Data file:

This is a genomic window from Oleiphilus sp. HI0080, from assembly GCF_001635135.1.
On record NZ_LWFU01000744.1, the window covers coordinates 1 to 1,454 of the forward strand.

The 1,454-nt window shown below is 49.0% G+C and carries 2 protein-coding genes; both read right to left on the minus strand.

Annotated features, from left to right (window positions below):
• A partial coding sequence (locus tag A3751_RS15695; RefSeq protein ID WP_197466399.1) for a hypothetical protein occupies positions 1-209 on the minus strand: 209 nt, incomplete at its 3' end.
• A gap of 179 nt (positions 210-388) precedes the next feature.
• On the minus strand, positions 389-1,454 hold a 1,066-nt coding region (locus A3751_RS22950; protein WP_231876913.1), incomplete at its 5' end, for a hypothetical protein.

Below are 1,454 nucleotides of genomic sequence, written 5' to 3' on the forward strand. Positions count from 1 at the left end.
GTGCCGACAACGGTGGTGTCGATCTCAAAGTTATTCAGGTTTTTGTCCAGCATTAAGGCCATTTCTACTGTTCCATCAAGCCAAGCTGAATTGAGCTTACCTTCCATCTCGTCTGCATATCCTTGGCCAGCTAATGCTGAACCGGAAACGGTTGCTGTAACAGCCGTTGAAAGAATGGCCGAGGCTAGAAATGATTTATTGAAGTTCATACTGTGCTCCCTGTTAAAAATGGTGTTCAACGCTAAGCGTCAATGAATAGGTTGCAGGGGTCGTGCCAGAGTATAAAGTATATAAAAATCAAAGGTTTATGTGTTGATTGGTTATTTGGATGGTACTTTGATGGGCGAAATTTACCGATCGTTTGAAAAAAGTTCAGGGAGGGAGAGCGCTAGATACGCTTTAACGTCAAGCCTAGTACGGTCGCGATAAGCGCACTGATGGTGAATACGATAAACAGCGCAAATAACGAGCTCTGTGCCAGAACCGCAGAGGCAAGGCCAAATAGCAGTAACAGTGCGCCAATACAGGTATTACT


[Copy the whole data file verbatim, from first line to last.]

This is a genomic window from Oleiphilus sp. HI0080, from assembly GCF_001635135.1.
On record NZ_LWFU01000744.1, the window covers coordinates 1 to 1,454 of the forward strand.

The 1,454-nt window shown below is 49.0% G+C and carries 2 protein-coding genes; both read right to left on the minus strand.

Annotated features, from left to right (window positions below):
• A partial coding sequence (locus tag A3751_RS15695; RefSeq protein ID WP_197466399.1) for a hypothetical protein occupies positions 1-209 on the minus strand: 209 nt, incomplete at its 3' end.
• A gap of 179 nt (positions 210-388) precedes the next feature.
• On the minus strand, positions 389-1,454 hold a 1,066-nt coding region (locus A3751_RS22950; protein WP_231876913.1), incomplete at its 5' end, for a hypothetical protein.

Below are 1,454 nucleotides of genomic sequence, written 5' to 3' on the forward strand. Positions count from 1 at the left end.
GTGCCGACAACGGTGGTGTCGATCTCAAAGTTATTCAGGTTTTTGTCCAGCATTAAGGCCATTTCTACTGTTCCATCAAGCCAAGCTGAATTGAGCTTACCTTCCATCTCGTCTGCATATCCTTGGCCAGCTAATGCTGAACCGGAAACGGTTGCTGTAACAGCCGTTGAAAGAATGGCCGAGGCTAGAAATGATTTATTGAAGTTCATACTGTGCTCCCTGTTAAAAATGGTGTTCAACGCTAAGCGTCAATGAATAGGTTGCAGGGGTCGTGCCAGAGTATAAAGTATATAAAAATCAAAGGTTTATGTGTTGATTGGTTATTTGGATGGTACTTTGATGGGCGAAATTTACCGATCGTTTGAAAAAAGTTCAGGGAGGGAGAGCGCTAGATACGCTTTAACGTCAAGCCTAGTACGGTCGCGATAAGCGCACTGATGGTGAATACGATAAACAGCGCAAATAACGAGCTCTGTGCCAGAACCGCAGAGGCAAGGCCAAATAGCAGTAACAGTGCGCCAATACAGGTATTACT